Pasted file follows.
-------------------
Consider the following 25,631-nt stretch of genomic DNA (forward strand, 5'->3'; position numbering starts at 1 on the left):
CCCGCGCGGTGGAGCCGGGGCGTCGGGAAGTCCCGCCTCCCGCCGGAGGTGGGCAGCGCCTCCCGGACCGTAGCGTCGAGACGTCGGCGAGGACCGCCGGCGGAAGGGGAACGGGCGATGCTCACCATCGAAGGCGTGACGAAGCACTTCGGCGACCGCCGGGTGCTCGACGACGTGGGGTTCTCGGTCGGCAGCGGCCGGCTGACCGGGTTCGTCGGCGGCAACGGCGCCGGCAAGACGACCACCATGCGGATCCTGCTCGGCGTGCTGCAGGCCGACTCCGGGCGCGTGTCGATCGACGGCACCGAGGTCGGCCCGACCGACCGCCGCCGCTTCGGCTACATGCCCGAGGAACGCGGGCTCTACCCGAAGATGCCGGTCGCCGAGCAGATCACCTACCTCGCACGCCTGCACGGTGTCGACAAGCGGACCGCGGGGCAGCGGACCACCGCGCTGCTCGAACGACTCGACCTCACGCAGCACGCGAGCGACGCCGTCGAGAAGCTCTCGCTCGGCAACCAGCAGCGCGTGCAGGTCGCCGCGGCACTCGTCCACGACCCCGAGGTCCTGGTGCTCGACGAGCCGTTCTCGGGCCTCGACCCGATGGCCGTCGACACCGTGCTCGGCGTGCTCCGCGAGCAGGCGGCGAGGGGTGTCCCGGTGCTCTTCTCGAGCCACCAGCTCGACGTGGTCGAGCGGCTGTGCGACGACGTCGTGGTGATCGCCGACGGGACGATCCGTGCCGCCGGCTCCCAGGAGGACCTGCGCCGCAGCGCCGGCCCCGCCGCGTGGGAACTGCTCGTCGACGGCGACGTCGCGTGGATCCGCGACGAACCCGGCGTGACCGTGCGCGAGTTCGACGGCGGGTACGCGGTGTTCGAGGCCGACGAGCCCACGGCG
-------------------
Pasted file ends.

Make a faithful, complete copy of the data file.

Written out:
Consider the following 25,631-nt stretch of genomic DNA (forward strand, 5'->3'; position numbering starts at 1 on the left):
CCCGCGCGGTGGAGCCGGGGCGTCGGGAAGTCCCGCCTCCCGCCGGAGGTGGGCAGCGCCTCCCGGACCGTAGCGTCGAGACGTCGGCGAGGACCGCCGGCGGAAGGGGAACGGGCGATGCTCACCATCGAAGGCGTGACGAAGCACTTCGGCGACCGCCGGGTGCTCGACGACGTGGGGTTCTCGGTCGGCAGCGGCCGGCTGACCGGGTTCGTCGGCGGCAACGGCGCCGGCAAGACGACCACCATGCGGATCCTGCTCGGCGTGCTGCAGGCCGACTCCGGGCGCGTGTCGATCGACGGCACCGAGGTCGGCCCGACCGACCGCCGCCGCTTCGGCTACATGCCCGAGGAACGCGGGCTCTACCCGAAGATGCCGGTCGCCGAGCAGATCACCTACCTCGCACGCCTGCACGGTGTCGACAAGCGGACCGCGGGGCAGCGGACCACCGCGCTGCTCGAACGACTCGACCTCACGCAGCACGCGAGCGACGCCGTCGAGAAGCTCTCGCTCGGCAACCAGCAGCGCGTGCAGGTCGCCGCGGCACTCGTCCACGACCCCGAGGTCCTGGTGCTCGACGAGCCGTTCTCGGGCCTCGACCCGATGGCCGTCGACACCGTGCTCGGCGTGCTCCGCGAGCAGGCGGCGAGGGGTGTCCCGGTGCTCTTCTCGAGCCACCAGCTCGACGTGGTCGAGCGGCTGTGCGACGACGTCGTGGTGATCGCCGACGGGACGATCCGTGCCGCCGGCTCCCAGGAGGACCTGCGCCGCAGCGCCGGCCCCGCCGCGTGGGAACTGCTCGTCGACGGCGACGTCGCGTGGATCCGCGACGAACCCGGCGTGACCGTGCGCGAGTTCGACGGCGGGTACGCGGTGTTCGAGGCCGACGAGCCCACGGCG